I recently sat down for dinner with a fellow Lupin III fan to watch blu-ray discs of the newest series, The Woman Called Fujiko Mine. We’re both fans of the films and TV shows showcasing the comedic adventures of this infamous group of burglars. As we chowed down on toasted ravioli and Fitz’s root beer, though, my lovely host warned me, “I have to tell you… this isn’t like any Lupin series we seen before. Some folks really don’t like it.”
When the opening sequence kicked in I immediately saw how different as we got a rather revealing look at Fujiko Mine, Lupin’s on-and-off rival thief and love interest. Proclaiming, “Cease what you are doing and gaze at me,” she gives a full monologue of her philosophy on thieving and her techniques of doing so… entirely in her birthday suit, with classical themes in the background. So theoretically, this is a Lupin series focusing on the group’s origins, but very much Fujiko’s show.
Just to remind us of Lupin’s presence, we open with him trying to steal a treasure of a middle-Eastern royal who’s about to get married. Unfortunately, the royal is about to marry Fujiko, who has come to steal the same treasure as Lupin. This results in the pair’s first ever collaboration, as the royal attempts to execute both thieves. However, this being an origin story, you probably know they make it out, with Lupin pining for Fujiko desperately.
Each of Fujiko’s encounters with the rest of the gang get progressively more and more involved. Along the way we learn an interesting origin story for super shooter Jigen Daisuke, and see how Goemon The Samurai actually fell in love with the lovely thief. The element that probably got to longtime fans the most, though, is the show’s depiction of Inspector Zenigata, which is very different from any we’ve seen before.
He’s still a detective in this story, but instead of the high energy cop with massive OCD concerning Lupin, we get a laid back calculating guy who comes off like a mobster / porn king (especially as he’s doing the deed with Fujiko). In addition, he has this assistant named Oscar, whose actions and demeanor are a bit twisted to say the least, but are apparently tied to a mysterious Owl-themed organization which is pursuing Fujiko.
That organization becomes an overreaching arc that gets spread through several episodes, the most compelling of which are the ones depicting Fujiko’s rather sobering origin. The show peels back a lot of personality layers to show shocking and harrowing scenes explaining how she’s become the elusive minx shown in most films. There’s one episode involving a caper at a girls’ school exemplifying this element the most.
The origin arc is interwoven with how the Lupin Guys themselves get together (which actually doesn’t happen for several episodes) as well as some other fun capers, such as Fujiko’s involvement with Fidel Castro. The thieving and puzzle solving stories are fun but the aesthetics of the show and the various dark episodes mute the zaniness for a more grounded, serious anime akin to Lupin films like Dead Or Alive or Walther P-38 (AKA Island of Assassins). The 60s/70s jazz stylings of Naruyoshi Kikuchi create a laid-back vibe similar to Cowboy Bebop to help make some of the serious elements more palatable.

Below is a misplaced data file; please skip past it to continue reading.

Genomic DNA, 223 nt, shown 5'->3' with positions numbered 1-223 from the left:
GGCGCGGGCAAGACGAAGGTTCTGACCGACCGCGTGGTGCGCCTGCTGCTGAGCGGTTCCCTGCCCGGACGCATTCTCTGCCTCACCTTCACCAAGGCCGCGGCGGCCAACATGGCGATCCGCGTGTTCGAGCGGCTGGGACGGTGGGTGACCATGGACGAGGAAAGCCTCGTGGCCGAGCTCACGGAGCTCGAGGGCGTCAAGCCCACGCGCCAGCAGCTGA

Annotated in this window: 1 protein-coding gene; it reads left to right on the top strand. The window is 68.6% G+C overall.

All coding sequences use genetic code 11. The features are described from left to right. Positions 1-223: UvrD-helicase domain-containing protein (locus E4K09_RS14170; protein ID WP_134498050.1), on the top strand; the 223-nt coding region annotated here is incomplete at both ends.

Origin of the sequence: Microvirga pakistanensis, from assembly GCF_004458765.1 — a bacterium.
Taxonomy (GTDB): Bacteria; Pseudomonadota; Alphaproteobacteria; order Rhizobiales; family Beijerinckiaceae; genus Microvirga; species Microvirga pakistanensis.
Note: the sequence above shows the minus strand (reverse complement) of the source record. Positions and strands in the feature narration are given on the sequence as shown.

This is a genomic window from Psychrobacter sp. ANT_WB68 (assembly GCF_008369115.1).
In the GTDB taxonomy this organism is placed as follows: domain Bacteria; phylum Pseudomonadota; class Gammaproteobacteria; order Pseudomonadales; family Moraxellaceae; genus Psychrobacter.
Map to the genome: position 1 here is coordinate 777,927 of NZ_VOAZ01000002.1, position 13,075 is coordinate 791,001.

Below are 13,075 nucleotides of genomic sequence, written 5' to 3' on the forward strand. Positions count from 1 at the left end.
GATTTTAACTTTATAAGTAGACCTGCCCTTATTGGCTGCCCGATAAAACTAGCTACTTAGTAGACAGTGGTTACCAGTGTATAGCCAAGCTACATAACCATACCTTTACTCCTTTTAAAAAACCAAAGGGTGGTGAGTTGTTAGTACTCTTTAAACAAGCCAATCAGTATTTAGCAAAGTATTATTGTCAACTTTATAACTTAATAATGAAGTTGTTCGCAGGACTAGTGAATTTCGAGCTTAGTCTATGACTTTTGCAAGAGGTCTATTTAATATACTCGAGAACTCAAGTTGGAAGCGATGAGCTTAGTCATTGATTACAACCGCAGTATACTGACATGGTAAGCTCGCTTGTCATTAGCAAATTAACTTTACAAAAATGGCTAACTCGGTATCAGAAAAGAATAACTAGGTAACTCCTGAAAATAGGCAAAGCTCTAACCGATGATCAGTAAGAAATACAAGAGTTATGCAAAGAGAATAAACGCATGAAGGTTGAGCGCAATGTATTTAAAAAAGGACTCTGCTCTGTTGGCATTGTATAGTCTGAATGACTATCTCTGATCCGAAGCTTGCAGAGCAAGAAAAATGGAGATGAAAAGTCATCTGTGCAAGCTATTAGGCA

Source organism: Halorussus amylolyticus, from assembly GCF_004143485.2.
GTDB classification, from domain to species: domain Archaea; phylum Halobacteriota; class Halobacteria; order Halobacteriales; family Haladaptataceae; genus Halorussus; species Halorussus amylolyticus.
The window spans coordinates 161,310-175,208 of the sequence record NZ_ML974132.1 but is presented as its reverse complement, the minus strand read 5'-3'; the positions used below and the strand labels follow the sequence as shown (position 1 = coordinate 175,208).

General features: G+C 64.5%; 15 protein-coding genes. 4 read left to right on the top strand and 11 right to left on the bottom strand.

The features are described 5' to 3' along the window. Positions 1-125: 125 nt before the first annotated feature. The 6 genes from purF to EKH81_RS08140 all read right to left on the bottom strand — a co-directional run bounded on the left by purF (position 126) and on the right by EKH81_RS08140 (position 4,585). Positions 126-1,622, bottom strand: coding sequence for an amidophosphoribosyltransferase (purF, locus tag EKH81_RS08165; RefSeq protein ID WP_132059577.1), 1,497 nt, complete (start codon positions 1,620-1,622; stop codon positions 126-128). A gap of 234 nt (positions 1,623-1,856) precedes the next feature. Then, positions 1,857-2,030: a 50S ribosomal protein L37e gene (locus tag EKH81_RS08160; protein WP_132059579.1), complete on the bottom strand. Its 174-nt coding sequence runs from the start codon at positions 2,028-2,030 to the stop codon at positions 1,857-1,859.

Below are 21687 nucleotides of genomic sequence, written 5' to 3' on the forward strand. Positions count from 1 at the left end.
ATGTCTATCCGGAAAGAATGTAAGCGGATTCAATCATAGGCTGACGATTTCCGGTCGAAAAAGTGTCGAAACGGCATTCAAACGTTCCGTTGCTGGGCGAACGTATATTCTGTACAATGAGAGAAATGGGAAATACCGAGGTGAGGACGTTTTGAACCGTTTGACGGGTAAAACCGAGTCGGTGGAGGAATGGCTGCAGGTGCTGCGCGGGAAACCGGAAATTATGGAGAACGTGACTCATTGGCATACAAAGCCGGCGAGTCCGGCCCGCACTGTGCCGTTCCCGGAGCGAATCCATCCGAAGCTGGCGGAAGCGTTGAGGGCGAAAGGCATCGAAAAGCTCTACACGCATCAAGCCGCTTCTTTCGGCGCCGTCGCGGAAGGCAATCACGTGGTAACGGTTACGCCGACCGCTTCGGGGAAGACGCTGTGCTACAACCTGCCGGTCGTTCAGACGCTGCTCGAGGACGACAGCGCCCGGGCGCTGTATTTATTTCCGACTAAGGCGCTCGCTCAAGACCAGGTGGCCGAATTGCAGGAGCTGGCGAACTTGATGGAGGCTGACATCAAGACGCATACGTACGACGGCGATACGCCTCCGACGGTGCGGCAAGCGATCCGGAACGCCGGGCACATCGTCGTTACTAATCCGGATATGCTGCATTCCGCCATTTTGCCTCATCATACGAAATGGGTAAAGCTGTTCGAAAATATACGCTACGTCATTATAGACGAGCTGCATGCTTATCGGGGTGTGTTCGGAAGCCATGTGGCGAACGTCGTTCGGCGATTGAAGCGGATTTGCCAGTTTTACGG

In addition, the animation style has minimal movements in a lot of scenes, but switches to full motion techniques in others. There are heavy amounts of sketch lines throughout, but they bring style to the pictures rather than detail. The combination of techniques here give the show more of a feel of a moving manga or motion comic than a straight up anime much of the time, which is a bit ironic considering some of the 70s Lupin anime such as The Castle of Cagliostro and Mystery of Mamo movies look more active than this series.
It’s a very ambitious anime that director Sayo Yamamoto brings to us here. It’s largely successful despite the different interpretation shown here as opposed to many of the previous anime. It’s even more interesting considering she’s the only woman to do a Lupin project in over 30 years of active production and this departure is the result. The only issue here is the script by the writing team, which brings Fujiko’s origin to a rather abrupt ending considering all the setup we’re given. We know enough but the pacing for that aspect could’ve been better, or maybe just settled in a couple shorter episodes. The style of the stories feels more adult than most of the movies / TV specials, but I’m betting it’s closer to the feel of the original manga.
As to FUNimation’s handling of the show, it’s pretty good. The visual quality of the blu ray set is bright and clear with vibrant colors. There weren’t any distortions here. The extras were also pretty good. While it’d have been nice to hear from Ms. Yamamoto on this set, it’s still interesting to ear from the English voice cast and to gain some intriguing insights. Michelle Ruff, who carries the show excellently by voicing Fujiko with confidence, sensuality and wit, is a joy to learn from as she and fellow cast members Sonny Strait (Lupin), Chris Sabat (Jigen), Mike McFarland (Goemon) and Richard Epcar (Zenigata) had all performed in previous Lupin dubs for various studios. (Epcar in fact had performed as three of the Lupin Gang on other productions, and jokingly hoped to do both Lupin and Fujiko someday.) The entire cast does admirably, though Strait sounds a bit deeper than most Lupin dubs tend to be. Seeing this group together though on the mini-documentary was a lot of fun, much like an episode of Inside The Actors’ Studio. The other extras such as textless openings and closings and promos were nice to see, as well.
All in all, The Woman Called Fujiko Mine is a really good series, if a bit unusual or controversial. Here’s hoping Ms. Yamomoto is given the chance to helm more Lupin III projects to (hopefully) be imported stateside in the future.